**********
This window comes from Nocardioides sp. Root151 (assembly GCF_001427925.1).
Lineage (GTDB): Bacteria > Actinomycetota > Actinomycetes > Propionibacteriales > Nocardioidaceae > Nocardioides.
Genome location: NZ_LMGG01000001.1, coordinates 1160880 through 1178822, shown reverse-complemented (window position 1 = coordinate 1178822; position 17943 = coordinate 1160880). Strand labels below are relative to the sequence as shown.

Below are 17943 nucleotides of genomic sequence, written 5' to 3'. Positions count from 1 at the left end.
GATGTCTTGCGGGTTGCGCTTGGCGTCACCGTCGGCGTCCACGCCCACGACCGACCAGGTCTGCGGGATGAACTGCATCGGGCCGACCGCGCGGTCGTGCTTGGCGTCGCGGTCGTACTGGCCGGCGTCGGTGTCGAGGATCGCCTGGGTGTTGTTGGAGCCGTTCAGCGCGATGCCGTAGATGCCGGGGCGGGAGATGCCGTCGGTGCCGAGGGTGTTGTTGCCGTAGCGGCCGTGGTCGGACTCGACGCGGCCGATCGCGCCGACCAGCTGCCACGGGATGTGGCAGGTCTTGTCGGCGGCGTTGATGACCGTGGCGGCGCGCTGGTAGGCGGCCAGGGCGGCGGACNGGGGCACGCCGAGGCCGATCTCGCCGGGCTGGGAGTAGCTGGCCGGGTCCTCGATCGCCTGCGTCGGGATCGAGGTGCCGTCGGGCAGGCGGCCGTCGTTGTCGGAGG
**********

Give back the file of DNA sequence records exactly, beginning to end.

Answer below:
This window comes from Nocardioides sp. Root151 (assembly GCF_001427925.1).
Lineage (GTDB): Bacteria > Actinomycetota > Actinomycetes > Propionibacteriales > Nocardioidaceae > Nocardioides.
Genome location: NZ_LMGG01000001.1, coordinates 1160880 through 1178822, shown reverse-complemented (window position 1 = coordinate 1178822; position 17943 = coordinate 1160880). Strand labels below are relative to the sequence as shown.

Below are 17943 nucleotides of genomic sequence, written 5' to 3'. Positions count from 1 at the left end.
GATGTCTTGCGGGTTGCGCTTGGCGTCACCGTCGGCGTCCACGCCCACGACCGACCAGGTCTGCGGGATGAACTGCATCGGGCCGACCGCGCGGTCGTGCTTGGCGTCGCGGTCGTACTGGCCGGCGTCGGTGTCGAGGATCGCCTGGGTGTTGTTGGAGCCGTTCAGCGCGATGCCGTAGATGCCGGGGCGGGAGATGCCGTCGGTGCCGAGGGTGTTGTTGCCGTAGCGGCCGTGGTCGGACTCGACGCGGCCGATCGCGCCGACCAGCTGCCACGGGATGTGGCAGGTCTTGTCGGCGGCGTTGATGACCGTGGCGGCGCGCTGGTAGGCGGCCAGGGCGGCGGACNGGGGCACGCCGAGGCCGATCTCGCCGGGCTGGGAGTAGCTGGCCGGGTCCTCGATCGCCTGCGTCGGGATCGAGGTGCCGTCGGGCAGGCGGCCGTCGTTGTCGGAGG